Nimdesk have thrown their hat into the ring of turnkey virtual desktop delivery solutions. Following the trodden route of taking the complexity out of centrally hosted services, Nimdesk have architectured a scale-out converged solution for desktop virtualization and desktop-as-a-Service (DaaS) deployments. With a combination of solutions that includes both a software appliance (vdi.diy), or one of two “converged devices” (Nimdesk true.vdi/true.vdi.stor) Nimdesk aim to help the SME/SMB space: either by appealing directly for on premise services, or by enabling service providers and re-sellers a preconfigured service device to scale services quickly and easily.
Nimdesk claim they have the simplest and most affordable desktop virtualization for business of any size today. At a headline $99 cost per user for a perpetual license, what do you get and how is it different from existing solutions in this space?
Login VSI B.V. have announced the availability of Login VSI 3.7, the latest version of the performance and scalability testing tool for Virtual Desktop Infrastructures and Server Based Computing environments.
This latest release means that Login VSI 3.7 has out-of-the-box support for simulating user workloads to test the performance of VDI and SBC environments based on Windows 8, Windows Server 2012 and Microsoft Office 2013. In addition, Login VSI also introduces support for Oracle Virtual Desktop Infrastructure.
Recently I have been trying to lighten my conference going load. To do that, I have been thinking about ways to do without my laptop and all the accessories for it, which got me thinking about what it takes to completely use such a device; to fully embrace the next generation of end-user computing using gesture computing and smaller devices. Other than the technical hurdles, there are also training hurdles as full tablet computing, today, has some serious limitations with respect to security, functionality, and in some ways capability. So how does one embrace tablet computing as their next-gen end user computing?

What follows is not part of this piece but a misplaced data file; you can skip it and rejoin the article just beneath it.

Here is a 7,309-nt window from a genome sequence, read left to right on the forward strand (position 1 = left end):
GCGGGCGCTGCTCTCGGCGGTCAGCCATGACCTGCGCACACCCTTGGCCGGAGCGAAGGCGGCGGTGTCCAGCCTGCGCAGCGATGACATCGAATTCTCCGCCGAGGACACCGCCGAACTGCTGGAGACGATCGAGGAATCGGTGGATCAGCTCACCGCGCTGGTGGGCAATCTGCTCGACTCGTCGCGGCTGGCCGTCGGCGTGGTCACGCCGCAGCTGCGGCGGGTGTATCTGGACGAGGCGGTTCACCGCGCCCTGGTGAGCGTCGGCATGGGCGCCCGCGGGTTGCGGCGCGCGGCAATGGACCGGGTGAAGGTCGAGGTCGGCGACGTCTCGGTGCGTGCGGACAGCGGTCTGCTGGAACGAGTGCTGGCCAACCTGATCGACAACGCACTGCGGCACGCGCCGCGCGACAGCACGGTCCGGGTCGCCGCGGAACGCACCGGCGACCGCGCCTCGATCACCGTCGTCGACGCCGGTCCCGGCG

VMware (and Microsoft) continue to make excellent progress driving the penetration of their data center virtualization offerings. Over half of the servers run by VMware customers are now virtualized. The progress has been so good that now it is time to ask two important questions. Is what is left to virtualize different that what already has been virtualized? And, if what is left is virtualizing business critical applications, will running them on the virtualization platform be any different than what we experience today? Continue reading Virtualizing Business Critical Applications – The Performance and Capacity Sizing Problem→
Bromium have released vSentry 1.1 which will brings Bromium’s benefits of micro-virtualization and hardware based security to a far wider range of enterprise desktops. This is the release you’ve been waiting for: and if you’ve not been waiting, this is definitely the release to consider.
We’ve spoken before about Bromium when they unveiled their micro-virtualization trustworthy security vision. Bromium’s message and focus was simple “standard workspace security is reactive, not proactive“. Whatever you have in terms of anti-virus or malware detection is only good once a new threat is found, understood, a patch created and deployed. This poses the very important question “what is the impact of the time delay between threat found and threat contained?”. Bromium’s goal was to dramatically reduce that “and”.